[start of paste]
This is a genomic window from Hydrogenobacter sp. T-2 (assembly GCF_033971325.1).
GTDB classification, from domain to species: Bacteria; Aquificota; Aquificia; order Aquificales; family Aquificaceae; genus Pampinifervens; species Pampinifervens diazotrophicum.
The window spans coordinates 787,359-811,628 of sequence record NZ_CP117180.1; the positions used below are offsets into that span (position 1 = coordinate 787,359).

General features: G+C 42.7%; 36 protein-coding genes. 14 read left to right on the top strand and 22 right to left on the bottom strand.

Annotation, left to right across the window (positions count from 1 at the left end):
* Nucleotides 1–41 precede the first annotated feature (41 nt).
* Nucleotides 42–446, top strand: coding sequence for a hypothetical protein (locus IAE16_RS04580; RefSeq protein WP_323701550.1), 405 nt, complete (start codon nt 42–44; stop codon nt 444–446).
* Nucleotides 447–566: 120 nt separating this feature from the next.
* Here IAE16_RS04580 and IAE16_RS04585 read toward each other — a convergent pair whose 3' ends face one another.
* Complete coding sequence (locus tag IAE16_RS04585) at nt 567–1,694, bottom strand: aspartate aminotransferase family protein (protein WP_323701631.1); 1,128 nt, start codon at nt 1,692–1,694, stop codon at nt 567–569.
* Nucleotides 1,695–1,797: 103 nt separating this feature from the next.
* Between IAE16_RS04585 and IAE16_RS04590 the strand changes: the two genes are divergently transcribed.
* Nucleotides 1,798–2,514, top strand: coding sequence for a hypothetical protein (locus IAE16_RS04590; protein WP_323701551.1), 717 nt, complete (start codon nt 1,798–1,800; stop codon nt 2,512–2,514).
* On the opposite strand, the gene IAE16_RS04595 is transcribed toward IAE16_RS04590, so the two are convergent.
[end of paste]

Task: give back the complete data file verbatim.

This is a genomic window from Hydrogenobacter sp. T-2 (assembly GCF_033971325.1).
GTDB classification, from domain to species: Bacteria; Aquificota; Aquificia; order Aquificales; family Aquificaceae; genus Pampinifervens; species Pampinifervens diazotrophicum.
The window spans coordinates 787,359-811,628 of sequence record NZ_CP117180.1; the positions used below are offsets into that span (position 1 = coordinate 787,359).

General features: G+C 42.7%; 36 protein-coding genes. 14 read left to right on the top strand and 22 right to left on the bottom strand.

Annotation, left to right across the window (positions count from 1 at the left end):
* Nucleotides 1–41 precede the first annotated feature (41 nt).
* Nucleotides 42–446, top strand: coding sequence for a hypothetical protein (locus IAE16_RS04580; RefSeq protein WP_323701550.1), 405 nt, complete (start codon nt 42–44; stop codon nt 444–446).
* Nucleotides 447–566: 120 nt separating this feature from the next.
* Here IAE16_RS04580 and IAE16_RS04585 read toward each other — a convergent pair whose 3' ends face one another.
* Complete coding sequence (locus tag IAE16_RS04585) at nt 567–1,694, bottom strand: aspartate aminotransferase family protein (protein WP_323701631.1); 1,128 nt, start codon at nt 1,692–1,694, stop codon at nt 567–569.
* Nucleotides 1,695–1,797: 103 nt separating this feature from the next.
* Between IAE16_RS04585 and IAE16_RS04590 the strand changes: the two genes are divergently transcribed.
* Nucleotides 1,798–2,514, top strand: coding sequence for a hypothetical protein (locus IAE16_RS04590; protein WP_323701551.1), 717 nt, complete (start codon nt 1,798–1,800; stop codon nt 2,512–2,514).
* On the opposite strand, the gene IAE16_RS04595 is transcribed toward IAE16_RS04590, so the two are convergent.